Florida Senator Blames RAA for Failure of State Cat Fund Resolution

Jul 11, 2008

A.M. Best--Jul 10, 2008

Chad Hemenway
NEW YORK,  (A. M. Best via COMTEX)

In his last meeting with the National Conference of Insurance Legislators, Florida State Sen. Steven Geller failed to get a catastrophe fund and federal disaster assistance resolution passed ? a resolution in which the senator said he invested 10 years. And he blames the Reinsurance Association of America for the resolution’s failure.

?I?m extremely angry and upset about it,? said Geller just after the Subcommittee on Natural Disaster Insurance Legislation rejected his latest try at establishing a national system of disaster preparedness. Geller co-chairs the subcommittee.

The state catastrophe fund resolution states that after a natural disaster in which insured losses exceed a designated threshold, the federal government would provide states that chose to be in the fund the amount of money necessary to cover insured losses above the threshold.

Geller, a former NCOIL president, sponsored the resolution, which endorsed a system in which states could establish their own cat funds and receive interest-free 20-year loans into the fund from the federal government in the event of a mega-disaster that exceeds direct written premiums. The plan would reaffirm NCOIL’s support for strong building codes and land-use policies and IRS allowance of tax-deferred catastrophic reserves (BestWire, Feb. 27, 2008).

Dennis Burke, the Reinsurance Association of America vice president, said the proposal was a ?thinly veiled request for the other states, through the federal government, to subsidize Florida?s failed system of state insurance and reinsurance.? Florida has "artificially suppressed rates and intentionally competes with the private market," he said, noting the RAA believes the private market can insure natural disaster risk without a federal backstop.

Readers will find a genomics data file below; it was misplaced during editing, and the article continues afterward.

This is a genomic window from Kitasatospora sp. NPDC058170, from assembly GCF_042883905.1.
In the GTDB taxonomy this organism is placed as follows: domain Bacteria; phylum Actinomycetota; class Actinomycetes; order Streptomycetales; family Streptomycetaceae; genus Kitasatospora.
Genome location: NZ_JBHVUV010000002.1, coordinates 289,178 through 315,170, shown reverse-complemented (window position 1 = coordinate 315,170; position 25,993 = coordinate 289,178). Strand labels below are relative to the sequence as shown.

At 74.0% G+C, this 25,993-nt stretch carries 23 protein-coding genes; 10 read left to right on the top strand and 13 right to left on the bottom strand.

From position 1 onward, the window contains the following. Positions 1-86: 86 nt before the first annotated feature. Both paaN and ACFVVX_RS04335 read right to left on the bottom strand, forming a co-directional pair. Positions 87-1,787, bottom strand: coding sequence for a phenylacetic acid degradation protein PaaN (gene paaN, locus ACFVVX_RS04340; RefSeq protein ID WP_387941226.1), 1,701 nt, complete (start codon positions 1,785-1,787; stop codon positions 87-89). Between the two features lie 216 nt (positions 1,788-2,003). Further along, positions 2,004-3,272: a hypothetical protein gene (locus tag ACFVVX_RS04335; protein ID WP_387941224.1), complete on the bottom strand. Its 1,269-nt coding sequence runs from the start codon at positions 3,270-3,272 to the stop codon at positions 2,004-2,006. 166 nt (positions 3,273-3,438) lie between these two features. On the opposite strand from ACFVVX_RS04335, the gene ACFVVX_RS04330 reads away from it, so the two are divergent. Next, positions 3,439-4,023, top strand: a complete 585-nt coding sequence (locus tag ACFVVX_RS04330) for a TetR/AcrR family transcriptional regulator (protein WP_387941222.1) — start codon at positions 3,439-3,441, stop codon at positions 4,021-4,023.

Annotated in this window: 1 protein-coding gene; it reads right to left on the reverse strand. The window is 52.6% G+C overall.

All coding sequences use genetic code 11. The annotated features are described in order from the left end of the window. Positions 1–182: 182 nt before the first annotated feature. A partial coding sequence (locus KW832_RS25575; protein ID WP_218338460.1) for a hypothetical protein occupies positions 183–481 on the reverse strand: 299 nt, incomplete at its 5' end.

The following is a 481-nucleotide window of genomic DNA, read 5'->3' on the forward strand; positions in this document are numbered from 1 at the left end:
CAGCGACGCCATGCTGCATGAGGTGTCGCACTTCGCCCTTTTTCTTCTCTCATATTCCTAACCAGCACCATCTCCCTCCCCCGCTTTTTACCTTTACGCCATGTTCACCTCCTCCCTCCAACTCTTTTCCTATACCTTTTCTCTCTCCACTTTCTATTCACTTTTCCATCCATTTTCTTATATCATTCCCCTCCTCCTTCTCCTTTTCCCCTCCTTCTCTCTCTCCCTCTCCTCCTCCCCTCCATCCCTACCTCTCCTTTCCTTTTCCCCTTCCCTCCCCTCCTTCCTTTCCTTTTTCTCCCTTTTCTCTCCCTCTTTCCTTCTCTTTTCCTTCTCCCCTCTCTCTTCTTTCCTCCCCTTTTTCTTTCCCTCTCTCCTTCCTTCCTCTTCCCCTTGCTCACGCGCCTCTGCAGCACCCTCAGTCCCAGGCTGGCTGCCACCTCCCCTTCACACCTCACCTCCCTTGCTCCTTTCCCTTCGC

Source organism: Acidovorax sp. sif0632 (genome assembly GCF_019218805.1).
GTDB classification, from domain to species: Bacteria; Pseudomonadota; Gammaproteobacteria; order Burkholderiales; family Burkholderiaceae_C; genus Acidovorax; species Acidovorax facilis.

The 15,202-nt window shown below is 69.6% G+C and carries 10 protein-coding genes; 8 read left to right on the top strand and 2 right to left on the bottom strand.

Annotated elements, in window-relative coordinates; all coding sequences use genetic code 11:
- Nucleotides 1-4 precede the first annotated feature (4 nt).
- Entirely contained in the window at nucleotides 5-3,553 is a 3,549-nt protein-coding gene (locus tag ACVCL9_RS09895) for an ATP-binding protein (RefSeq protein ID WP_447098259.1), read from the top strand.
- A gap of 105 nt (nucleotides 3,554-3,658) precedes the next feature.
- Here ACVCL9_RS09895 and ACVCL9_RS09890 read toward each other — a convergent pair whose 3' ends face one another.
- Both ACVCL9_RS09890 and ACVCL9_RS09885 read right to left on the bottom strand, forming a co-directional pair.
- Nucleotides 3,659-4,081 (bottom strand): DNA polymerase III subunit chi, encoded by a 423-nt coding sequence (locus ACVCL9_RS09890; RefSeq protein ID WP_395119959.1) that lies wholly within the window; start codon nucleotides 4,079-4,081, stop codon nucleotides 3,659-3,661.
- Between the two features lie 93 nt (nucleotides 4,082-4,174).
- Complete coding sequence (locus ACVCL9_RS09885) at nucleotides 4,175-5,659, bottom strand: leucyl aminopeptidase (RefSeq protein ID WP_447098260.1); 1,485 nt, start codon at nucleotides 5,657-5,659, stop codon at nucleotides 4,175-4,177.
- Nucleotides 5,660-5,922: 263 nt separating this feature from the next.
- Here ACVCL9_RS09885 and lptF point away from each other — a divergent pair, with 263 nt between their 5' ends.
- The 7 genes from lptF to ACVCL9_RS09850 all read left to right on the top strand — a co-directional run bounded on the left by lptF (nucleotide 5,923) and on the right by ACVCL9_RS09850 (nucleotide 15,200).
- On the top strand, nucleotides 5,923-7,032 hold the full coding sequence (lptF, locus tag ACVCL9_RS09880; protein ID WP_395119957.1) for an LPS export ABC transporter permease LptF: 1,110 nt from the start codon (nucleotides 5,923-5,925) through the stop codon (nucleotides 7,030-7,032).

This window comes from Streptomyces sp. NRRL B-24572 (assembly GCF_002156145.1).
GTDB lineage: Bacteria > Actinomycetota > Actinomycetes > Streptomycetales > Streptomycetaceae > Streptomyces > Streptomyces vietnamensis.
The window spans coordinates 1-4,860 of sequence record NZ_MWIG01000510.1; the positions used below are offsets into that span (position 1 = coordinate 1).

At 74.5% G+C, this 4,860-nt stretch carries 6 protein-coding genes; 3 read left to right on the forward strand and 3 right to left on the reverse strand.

Geller said he believes the RAA "has such sway over this organization that Jesus Christ could come in and offer the resolution and not get it passed.? Geller, D-Cooper City, expressed disappointment in fellow committee members he considers friends.

Though Geller attempted to make the issue a national one by showing a 15-minute video of potential natural disasters that could happen, many of those against the resolution looked specifically at the senator?s home state ? the only one with a state cat fund, the RAA pointed out.

Though it was singled out by Geller as the association with the biggest influence, the RAA was just one to voice its opposition. After lengthy debate among the subcommittee members left the NCOIL summer meeting schedule in New York City crunched for time, the National Wildlife Federation, American Insurance Association and the Property Casualty Insurers Association of America briefly spoke against it. The National Association of Mutual Insurance Companies said its members were split.

The resolution included amendments that were to address recommendations made at NCOIL?s spring meeting. Geller said the resolution was deliberately ?silent on details? ? like the definition of the threshold ? to make it less controversial. Congress, he said, would have the final say.

Geller admitted the amendments were not what he wanted but ?something I would be happy to live with.? He made a personal plea for committee members to support the resolution as a ?going away present.? However, the resolution?s lack of detail appeared to turn off the half of the subcommittee.

?I would not want your last bill to be a lousy one,? said New York Assemblyman Ivan Lafayette, D-Queens, right before voting no. ?They can?t spell ?insurance? in Washington. I don?t know what will happen if we give them a resolution that doesn?t have a great deal more detail."

[To listen to interviews with Geller and Burke in their entirety, go to www.bestdayaudio.com]